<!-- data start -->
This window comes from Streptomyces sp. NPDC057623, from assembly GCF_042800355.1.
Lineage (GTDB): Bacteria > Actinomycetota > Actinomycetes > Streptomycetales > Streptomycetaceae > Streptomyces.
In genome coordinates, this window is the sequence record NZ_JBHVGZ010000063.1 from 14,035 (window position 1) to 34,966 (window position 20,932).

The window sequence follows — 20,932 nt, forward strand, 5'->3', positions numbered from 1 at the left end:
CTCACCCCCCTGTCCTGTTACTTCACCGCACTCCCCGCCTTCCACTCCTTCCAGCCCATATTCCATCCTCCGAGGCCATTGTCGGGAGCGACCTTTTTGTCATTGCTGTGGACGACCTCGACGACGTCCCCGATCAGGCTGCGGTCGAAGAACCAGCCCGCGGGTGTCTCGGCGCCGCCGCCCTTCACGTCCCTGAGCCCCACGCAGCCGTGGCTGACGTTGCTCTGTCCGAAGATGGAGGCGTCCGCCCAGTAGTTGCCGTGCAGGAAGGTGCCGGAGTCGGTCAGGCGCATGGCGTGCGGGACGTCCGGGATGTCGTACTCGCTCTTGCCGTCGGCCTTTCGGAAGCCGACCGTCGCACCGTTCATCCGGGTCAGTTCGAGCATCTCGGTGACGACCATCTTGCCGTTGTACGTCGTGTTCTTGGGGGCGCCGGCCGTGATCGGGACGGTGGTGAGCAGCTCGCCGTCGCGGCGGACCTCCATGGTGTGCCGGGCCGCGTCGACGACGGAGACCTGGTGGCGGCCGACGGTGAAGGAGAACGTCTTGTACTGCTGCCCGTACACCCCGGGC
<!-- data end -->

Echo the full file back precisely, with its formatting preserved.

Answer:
This window comes from Streptomyces sp. NPDC057623, from assembly GCF_042800355.1.
Lineage (GTDB): Bacteria > Actinomycetota > Actinomycetes > Streptomycetales > Streptomycetaceae > Streptomyces.
In genome coordinates, this window is the sequence record NZ_JBHVGZ010000063.1 from 14,035 (window position 1) to 34,966 (window position 20,932).

The window sequence follows — 20,932 nt, forward strand, 5'->3', positions numbered from 1 at the left end:
CTCACCCCCCTGTCCTGTTACTTCACCGCACTCCCCGCCTTCCACTCCTTCCAGCCCATATTCCATCCTCCGAGGCCATTGTCGGGAGCGACCTTTTTGTCATTGCTGTGGACGACCTCGACGACGTCCCCGATCAGGCTGCGGTCGAAGAACCAGCCCGCGGGTGTCTCGGCGCCGCCGCCCTTCACGTCCCTGAGCCCCACGCAGCCGTGGCTGACGTTGCTCTGTCCGAAGATGGAGGCGTCCGCCCAGTAGTTGCCGTGCAGGAAGGTGCCGGAGTCGGTCAGGCGCATGGCGTGCGGGACGTCCGGGATGTCGTACTCGCTCTTGCCGTCGGCCTTTCGGAAGCCGACCGTCGCACCGTTCATCCGGGTCAGTTCGAGCATCTCGGTGACGACCATCTTGCCGTTGTACGTCGTGTTCTTGGGGGCGCCGGCCGTGATCGGGACGGTGGTGAGCAGCTCGCCGTCGCGGCGGACCTCCATGGTGTGCCGGGCCGCGTCGACGACGGAGACCTGGTGGCGGCCGACGGTGAAGGAGAACGTCTTGTACTGCTGCCCGTACACCCCGGGC